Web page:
For the Birds Radio Program: T.S. Roberts (Placeholder)
Today Laura Erickson reads selections from an old bird book. 3:48
One of the pleasures of long winter nights is rocking by the fire with a cup of cocoa in one hand and a fine old bird book in the other. One particularly enjoyable book for this purpose is The Birds of Minnesota by Thomas Sadler Roberts. I’ve been perusing this sixty-year-old, two-volume tome lately, and find particular pleasure in his account of the Blue Jay. He wrote:
There are few who stop to consider what an exceptionally handsome bird it is that spends both winter and summer so commonly and familiarly about our door-steps. The trite saying that “familiarity breeds contempt” is well exemplified in the case of the Blue Jay… This big, crested bird, arrayed in beautiful blue with trimmings of black and white, view in beauty with the most radiant of our feathered tribe. Its intelligence and accomplishments also place it in the first rank. It is wise and resourceful, and, white its usual utterances may be harsh and unmusical, it is capable of performances, subdued though they may be, so varied and tuneful that it has been compared with the Mockingbird. Its powers of mimicry are said to be almost unlimited, and it can even be taught to whistle for the dog and to call its keeper by name. It is the fashion to speak of it as a rascal and a robber, and it cannot be denied that it has its faults, some of them, perhaps, serious. But with a bird that has so much to commend it and that adds an element of beauty and life to the long and dreary winter months, it seems but fair to condone and forget the charges against it.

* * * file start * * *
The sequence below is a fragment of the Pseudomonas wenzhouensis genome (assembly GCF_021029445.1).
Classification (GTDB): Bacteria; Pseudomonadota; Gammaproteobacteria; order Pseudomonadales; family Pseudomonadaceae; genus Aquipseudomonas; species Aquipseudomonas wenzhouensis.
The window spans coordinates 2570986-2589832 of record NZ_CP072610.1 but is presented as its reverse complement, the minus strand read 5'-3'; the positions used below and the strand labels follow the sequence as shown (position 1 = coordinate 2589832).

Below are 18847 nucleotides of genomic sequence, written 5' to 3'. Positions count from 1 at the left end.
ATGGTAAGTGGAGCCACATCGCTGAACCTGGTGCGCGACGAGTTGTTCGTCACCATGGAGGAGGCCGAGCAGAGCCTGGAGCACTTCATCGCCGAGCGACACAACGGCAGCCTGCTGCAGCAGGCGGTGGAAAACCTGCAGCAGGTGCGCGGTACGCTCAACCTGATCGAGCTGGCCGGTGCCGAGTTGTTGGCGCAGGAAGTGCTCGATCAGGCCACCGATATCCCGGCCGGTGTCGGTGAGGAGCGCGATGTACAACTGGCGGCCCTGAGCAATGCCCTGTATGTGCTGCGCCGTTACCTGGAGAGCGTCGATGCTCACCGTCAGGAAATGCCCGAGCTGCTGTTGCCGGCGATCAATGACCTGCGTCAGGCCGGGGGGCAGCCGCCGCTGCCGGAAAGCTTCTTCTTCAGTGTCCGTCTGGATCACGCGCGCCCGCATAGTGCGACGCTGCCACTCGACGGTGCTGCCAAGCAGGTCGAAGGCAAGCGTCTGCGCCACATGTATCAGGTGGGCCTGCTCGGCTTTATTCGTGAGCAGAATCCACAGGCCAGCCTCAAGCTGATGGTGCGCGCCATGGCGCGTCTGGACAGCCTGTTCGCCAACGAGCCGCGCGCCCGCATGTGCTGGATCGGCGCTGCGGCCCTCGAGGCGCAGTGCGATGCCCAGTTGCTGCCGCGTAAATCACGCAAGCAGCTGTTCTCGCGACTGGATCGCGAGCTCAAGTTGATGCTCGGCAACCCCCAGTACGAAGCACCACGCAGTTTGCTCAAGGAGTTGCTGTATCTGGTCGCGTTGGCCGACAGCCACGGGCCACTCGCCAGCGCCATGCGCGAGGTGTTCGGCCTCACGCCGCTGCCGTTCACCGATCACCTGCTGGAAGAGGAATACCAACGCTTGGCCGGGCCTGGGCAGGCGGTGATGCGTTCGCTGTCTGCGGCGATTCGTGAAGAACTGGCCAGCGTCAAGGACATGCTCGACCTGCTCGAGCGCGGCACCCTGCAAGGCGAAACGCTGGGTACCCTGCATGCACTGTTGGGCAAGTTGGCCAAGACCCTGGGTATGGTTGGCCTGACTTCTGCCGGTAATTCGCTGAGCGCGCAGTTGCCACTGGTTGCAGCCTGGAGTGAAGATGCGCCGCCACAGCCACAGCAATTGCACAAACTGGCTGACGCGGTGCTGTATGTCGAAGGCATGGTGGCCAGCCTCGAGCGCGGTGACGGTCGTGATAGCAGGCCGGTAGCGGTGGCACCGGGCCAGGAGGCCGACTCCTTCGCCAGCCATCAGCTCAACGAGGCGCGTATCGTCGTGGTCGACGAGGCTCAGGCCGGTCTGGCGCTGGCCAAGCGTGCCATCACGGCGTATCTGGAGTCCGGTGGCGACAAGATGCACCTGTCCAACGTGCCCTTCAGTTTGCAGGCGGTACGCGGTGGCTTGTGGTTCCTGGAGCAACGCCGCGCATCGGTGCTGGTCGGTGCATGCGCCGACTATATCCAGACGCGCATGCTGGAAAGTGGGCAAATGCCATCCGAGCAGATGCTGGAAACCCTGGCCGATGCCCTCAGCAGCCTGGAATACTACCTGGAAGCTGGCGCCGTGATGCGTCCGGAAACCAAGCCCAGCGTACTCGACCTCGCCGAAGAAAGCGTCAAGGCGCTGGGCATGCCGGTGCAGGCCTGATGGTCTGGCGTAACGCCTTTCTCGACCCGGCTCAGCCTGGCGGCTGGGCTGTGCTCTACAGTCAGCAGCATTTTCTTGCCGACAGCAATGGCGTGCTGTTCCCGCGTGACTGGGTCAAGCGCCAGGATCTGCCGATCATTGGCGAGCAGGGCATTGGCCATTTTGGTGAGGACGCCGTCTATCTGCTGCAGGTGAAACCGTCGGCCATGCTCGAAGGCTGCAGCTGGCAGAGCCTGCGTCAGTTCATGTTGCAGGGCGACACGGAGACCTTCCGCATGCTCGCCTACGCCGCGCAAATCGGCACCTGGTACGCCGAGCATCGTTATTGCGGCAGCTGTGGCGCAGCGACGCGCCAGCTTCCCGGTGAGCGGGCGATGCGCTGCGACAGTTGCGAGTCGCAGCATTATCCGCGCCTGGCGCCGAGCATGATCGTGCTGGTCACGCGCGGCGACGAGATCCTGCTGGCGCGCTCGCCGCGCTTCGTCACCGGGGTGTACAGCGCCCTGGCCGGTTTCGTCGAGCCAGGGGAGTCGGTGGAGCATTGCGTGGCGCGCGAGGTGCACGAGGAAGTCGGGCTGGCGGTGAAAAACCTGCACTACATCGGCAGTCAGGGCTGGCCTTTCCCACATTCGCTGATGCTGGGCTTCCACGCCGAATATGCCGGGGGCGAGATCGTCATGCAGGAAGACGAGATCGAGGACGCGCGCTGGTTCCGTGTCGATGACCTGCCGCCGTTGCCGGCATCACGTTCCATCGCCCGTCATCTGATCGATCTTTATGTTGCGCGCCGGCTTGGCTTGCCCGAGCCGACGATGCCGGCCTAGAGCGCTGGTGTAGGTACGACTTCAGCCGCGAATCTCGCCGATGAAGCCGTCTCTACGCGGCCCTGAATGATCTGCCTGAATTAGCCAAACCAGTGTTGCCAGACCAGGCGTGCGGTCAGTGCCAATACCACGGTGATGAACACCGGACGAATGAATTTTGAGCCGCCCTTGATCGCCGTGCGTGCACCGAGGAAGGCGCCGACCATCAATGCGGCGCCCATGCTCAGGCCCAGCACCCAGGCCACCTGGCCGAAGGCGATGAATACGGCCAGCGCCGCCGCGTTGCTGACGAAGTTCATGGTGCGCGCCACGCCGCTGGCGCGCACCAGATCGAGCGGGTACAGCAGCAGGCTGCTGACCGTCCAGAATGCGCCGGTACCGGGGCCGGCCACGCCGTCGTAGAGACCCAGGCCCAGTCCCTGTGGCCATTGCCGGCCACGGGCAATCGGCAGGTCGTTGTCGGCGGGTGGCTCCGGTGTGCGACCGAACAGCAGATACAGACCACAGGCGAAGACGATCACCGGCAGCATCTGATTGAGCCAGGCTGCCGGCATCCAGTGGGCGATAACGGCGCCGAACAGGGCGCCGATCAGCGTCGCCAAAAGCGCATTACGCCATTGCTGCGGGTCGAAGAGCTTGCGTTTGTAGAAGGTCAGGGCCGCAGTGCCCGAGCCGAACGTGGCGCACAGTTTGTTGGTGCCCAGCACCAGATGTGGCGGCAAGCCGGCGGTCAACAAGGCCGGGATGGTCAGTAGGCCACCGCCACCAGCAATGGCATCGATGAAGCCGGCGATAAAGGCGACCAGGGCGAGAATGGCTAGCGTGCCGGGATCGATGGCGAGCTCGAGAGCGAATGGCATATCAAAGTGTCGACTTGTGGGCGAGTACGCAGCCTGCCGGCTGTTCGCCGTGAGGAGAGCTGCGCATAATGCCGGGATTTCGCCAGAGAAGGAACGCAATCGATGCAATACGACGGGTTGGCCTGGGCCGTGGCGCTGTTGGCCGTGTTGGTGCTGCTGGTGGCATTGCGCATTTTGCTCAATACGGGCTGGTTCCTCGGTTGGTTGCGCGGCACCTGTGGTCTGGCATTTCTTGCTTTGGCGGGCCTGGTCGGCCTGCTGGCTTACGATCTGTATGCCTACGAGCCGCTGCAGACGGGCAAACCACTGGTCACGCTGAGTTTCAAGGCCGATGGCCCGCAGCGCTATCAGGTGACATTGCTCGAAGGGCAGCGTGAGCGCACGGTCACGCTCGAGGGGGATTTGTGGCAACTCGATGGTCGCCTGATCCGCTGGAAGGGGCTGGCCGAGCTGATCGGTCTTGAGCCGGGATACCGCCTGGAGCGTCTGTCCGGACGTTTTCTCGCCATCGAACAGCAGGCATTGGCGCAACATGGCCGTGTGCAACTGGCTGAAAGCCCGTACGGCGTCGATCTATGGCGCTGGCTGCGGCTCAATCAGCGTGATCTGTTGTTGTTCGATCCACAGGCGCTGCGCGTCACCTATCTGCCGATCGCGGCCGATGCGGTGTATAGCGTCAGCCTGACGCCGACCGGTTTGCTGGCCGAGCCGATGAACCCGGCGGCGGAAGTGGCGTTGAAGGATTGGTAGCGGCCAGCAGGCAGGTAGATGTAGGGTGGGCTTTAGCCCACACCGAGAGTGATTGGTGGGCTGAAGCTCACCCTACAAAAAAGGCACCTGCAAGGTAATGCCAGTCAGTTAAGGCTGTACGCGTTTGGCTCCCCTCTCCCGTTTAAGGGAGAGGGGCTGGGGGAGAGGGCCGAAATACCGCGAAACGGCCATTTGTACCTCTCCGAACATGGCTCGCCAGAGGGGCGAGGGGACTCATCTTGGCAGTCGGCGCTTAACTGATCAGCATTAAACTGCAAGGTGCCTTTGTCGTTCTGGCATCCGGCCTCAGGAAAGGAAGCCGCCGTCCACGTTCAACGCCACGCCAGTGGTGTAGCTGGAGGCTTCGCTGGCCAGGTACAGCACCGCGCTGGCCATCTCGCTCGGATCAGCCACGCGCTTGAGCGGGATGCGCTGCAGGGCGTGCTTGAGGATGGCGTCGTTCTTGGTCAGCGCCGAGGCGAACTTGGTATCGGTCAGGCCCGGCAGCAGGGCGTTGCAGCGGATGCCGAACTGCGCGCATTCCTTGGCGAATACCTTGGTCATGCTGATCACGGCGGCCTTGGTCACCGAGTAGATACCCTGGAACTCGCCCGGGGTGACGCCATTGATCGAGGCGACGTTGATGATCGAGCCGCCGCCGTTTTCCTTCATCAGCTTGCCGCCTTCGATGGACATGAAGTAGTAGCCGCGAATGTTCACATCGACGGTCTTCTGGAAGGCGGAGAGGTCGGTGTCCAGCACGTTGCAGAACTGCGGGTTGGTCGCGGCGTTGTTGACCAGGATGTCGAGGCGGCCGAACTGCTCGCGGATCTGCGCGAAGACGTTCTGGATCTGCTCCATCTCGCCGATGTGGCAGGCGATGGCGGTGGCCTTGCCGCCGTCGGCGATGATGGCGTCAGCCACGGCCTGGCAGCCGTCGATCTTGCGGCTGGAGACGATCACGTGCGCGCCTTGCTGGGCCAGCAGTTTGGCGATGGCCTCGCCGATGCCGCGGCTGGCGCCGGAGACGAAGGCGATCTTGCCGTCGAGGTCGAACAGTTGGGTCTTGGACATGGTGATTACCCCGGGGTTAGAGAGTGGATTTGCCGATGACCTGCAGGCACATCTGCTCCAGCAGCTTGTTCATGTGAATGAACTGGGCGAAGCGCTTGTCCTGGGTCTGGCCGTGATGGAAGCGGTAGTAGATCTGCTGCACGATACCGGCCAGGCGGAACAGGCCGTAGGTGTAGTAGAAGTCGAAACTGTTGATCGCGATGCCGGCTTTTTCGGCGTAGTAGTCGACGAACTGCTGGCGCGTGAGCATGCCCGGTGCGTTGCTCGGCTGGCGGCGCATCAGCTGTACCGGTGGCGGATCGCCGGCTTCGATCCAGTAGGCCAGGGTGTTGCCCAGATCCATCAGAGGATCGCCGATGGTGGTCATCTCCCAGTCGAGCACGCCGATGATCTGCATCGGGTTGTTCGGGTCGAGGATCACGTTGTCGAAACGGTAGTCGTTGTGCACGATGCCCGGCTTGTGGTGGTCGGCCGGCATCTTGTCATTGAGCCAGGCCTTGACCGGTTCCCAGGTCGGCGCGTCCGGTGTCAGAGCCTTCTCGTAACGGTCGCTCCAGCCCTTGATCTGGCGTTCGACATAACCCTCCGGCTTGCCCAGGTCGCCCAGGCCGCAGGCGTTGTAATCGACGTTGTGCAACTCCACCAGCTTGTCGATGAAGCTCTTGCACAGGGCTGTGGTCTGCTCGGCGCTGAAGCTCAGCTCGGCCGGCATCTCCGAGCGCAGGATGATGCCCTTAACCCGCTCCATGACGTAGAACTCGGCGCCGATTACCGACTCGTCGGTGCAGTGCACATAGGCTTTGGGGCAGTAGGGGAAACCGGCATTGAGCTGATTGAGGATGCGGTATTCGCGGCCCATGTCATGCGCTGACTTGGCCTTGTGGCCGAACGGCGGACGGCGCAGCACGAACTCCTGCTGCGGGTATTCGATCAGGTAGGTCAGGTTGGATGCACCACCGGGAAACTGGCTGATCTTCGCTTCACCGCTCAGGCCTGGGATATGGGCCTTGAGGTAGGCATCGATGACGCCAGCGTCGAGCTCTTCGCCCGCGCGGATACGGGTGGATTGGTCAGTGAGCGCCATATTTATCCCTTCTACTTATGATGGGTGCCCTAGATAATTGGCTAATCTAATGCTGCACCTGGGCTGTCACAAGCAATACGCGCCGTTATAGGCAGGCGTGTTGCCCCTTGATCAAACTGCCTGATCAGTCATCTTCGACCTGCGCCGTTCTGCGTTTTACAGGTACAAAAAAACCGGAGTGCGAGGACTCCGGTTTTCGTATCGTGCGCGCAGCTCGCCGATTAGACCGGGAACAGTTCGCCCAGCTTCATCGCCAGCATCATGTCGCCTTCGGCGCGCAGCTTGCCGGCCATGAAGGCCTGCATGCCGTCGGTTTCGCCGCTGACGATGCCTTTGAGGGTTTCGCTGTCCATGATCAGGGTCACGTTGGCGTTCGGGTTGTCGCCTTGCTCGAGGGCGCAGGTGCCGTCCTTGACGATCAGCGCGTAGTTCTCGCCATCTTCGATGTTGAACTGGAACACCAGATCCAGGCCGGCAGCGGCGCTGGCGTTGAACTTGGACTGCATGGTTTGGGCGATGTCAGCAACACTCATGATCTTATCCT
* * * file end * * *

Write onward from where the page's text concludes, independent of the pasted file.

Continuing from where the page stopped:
This seems to be the winter of the Pine Siskin—they’re visiting many feeders throughout the Northland, and I’ve been getting phone calls about them almost every day. Roberts seemed to enjoy these “eccentric creatures,” as he called them. He wrote:
The little Pine Siskin… is possessed of a gipsy-like wanderlust that takes it now here, now there, and only irregularly and seemingly by chance back again to the same locality … It resembles [the Crossbill] in its indifference to any established breeding territory, in its movements like the Goldfinch, and its ordinary notes and incessant twittering suggest the voice of that bird… A whole flock [keeps] up a twittering sort of conversation and at times one would break into a low, rather sweet song.
Roberts also mentions that siskins occasionally feed on beets, chard, lettuce, radishes, and onions, and tells how one farmer solved the problem:
One farmer, using a dead-fall made from a barn door, fed them to his hogs by the bucketful! A sad fate for the gentle and usually harmless little Siskin.
Roberts’s accounts are dated and incomplete, with an inaccuracy here and there, but they are rich with these kinds of anecdotes and details about Northland birds. The Birds of Minnesota is available at most public libraries, and winter is the right time to check it out, and then settle in for an evening or two of fascinating reading.